For a high-profile singer and actress with a three-album deal and a leading role in a forthcoming Israeli film, Mira Awad is unusually preoccupied with questions of identity.
On Sunday night, she was to receive a human rights award from the New Israel Fund at the Bloomsbury Ballroom in London, along with the Israeli-Jewish singing star, Noa. But not everybody felt like celebrating back home.
As a Palestinian citizen of Israel, Awad is a member of a minority within the Jewish state that, while equal in the eyes of the law, faces discrimination and challenges from both sides about loyalty and identity. The very reason for the award — her decision to represent Israel with Noa in last year’s Eurovision Song contest — provoked a storm of controversy.
“Each side wants me to align myself with them,” she said in her small Tel Aviv apartment. “Israelis would like me to show alliance with the Israeli state, to prove my loyalty. On the other side, I have to prove my loyalty to the Palestinians who ask if I have forgotten my father was kicked out of his village in 1948.”
“I’m tired of being cornered all the time, of having to explain myself. Most of the time I’m making both sides unhappy because I don’t do what they want, but I don’t live in a black-and-white world. This place is very complicated,” she said.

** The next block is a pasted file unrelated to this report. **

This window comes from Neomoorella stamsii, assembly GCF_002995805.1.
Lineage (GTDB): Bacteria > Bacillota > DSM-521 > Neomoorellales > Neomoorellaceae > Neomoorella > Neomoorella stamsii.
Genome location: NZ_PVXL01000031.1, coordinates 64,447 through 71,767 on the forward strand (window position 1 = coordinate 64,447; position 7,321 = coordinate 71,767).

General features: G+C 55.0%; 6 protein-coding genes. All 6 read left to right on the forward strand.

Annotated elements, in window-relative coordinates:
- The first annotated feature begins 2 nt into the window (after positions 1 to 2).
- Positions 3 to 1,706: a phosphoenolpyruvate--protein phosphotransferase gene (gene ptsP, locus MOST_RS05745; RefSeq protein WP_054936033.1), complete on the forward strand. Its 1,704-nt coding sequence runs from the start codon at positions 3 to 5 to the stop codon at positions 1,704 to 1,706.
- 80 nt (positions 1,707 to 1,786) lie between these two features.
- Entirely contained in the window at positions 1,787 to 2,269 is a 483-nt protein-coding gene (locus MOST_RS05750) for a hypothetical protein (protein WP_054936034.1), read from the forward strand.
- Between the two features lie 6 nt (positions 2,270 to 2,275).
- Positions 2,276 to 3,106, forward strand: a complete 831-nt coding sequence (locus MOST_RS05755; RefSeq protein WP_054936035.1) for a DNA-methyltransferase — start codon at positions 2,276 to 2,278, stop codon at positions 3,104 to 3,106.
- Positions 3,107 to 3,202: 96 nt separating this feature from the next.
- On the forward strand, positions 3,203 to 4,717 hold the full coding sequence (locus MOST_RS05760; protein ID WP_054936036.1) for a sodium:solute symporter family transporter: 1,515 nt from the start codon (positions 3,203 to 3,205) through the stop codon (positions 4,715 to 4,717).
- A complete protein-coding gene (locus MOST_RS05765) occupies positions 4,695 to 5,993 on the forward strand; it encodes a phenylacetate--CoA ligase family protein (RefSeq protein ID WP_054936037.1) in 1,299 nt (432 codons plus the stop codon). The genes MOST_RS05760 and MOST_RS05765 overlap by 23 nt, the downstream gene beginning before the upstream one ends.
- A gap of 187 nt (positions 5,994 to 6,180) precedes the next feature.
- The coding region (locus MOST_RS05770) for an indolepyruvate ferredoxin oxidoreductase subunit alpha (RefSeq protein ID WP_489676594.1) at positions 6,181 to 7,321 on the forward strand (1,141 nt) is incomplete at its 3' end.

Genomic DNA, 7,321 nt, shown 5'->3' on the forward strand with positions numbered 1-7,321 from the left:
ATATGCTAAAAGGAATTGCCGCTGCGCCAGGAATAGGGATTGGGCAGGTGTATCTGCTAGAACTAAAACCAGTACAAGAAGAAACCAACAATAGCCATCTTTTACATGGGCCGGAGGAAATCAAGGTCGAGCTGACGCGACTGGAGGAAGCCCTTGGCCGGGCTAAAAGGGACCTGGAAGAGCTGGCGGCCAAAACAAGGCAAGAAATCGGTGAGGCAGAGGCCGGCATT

The collaboration between the two artists, which goes back 10 years, has been condemned as much as welcomed. During the three-week war on Gaza from December 2008 to the beginning of last year, Israel announced that its entry into last year’s Eurovision competition would be sung by Noa and Awad.
“I didn’t know if I wanted to represent this country,” Awad said. “I was very angry, [the war] was so devastating.”
A petition against Awad’s participation, organized by Palestinian and Israeli leftists, called on the singer to withdraw.
“They said I couldn’t represent a country that was killing my own people, that performing would give a green light to the killing of children in Gaza,” Awad said.
After much thought, Awad decided to go ahead.
Having made coexistence and dialogue the hallmark of her beliefs, she felt that she “didn’t want to walk out and slam the door. You can’t solve anything when each is in his bunker.”
However, there was another factor: The recent elevation of right-wing politician Avigdor Lieberman to the government. He had campaigned on the slogan “no loyalty, no citizenship,” in reference to Israel’s Arab population.
“He meant me,” Awad said. “Suddenly I felt the importance of nailing my existence to the wall in a way no one could question. I am an Israeli citizen — and I’m here to stay. Eurovision was my way of saying you [Lieberman] are not going to decide who is a citizen of this country. I was here before you.”
(Lieberman emigrated to Israel from Moldova in 1978 at the age of 20.)
Awad feels proud of her decision, despite the censure.
“It opened a big window. People now listen to ideas of coexistence and dialogue,” she said.
She had never considered the question of her identity while growing up in a Christian family in an Israeli-Arab village in Galilee. However, as an unconventional teenager, the daughter of a Palestinian doctor and a Bulgarian mother, she faced tensions within her community.
“At 17, I had a bald head, a nose piercing and I was in a rock band, which was unusual. I was criticized for the way I looked and behaved, for being ‘out on the loosem,’ for the people I associated with,” Awad said.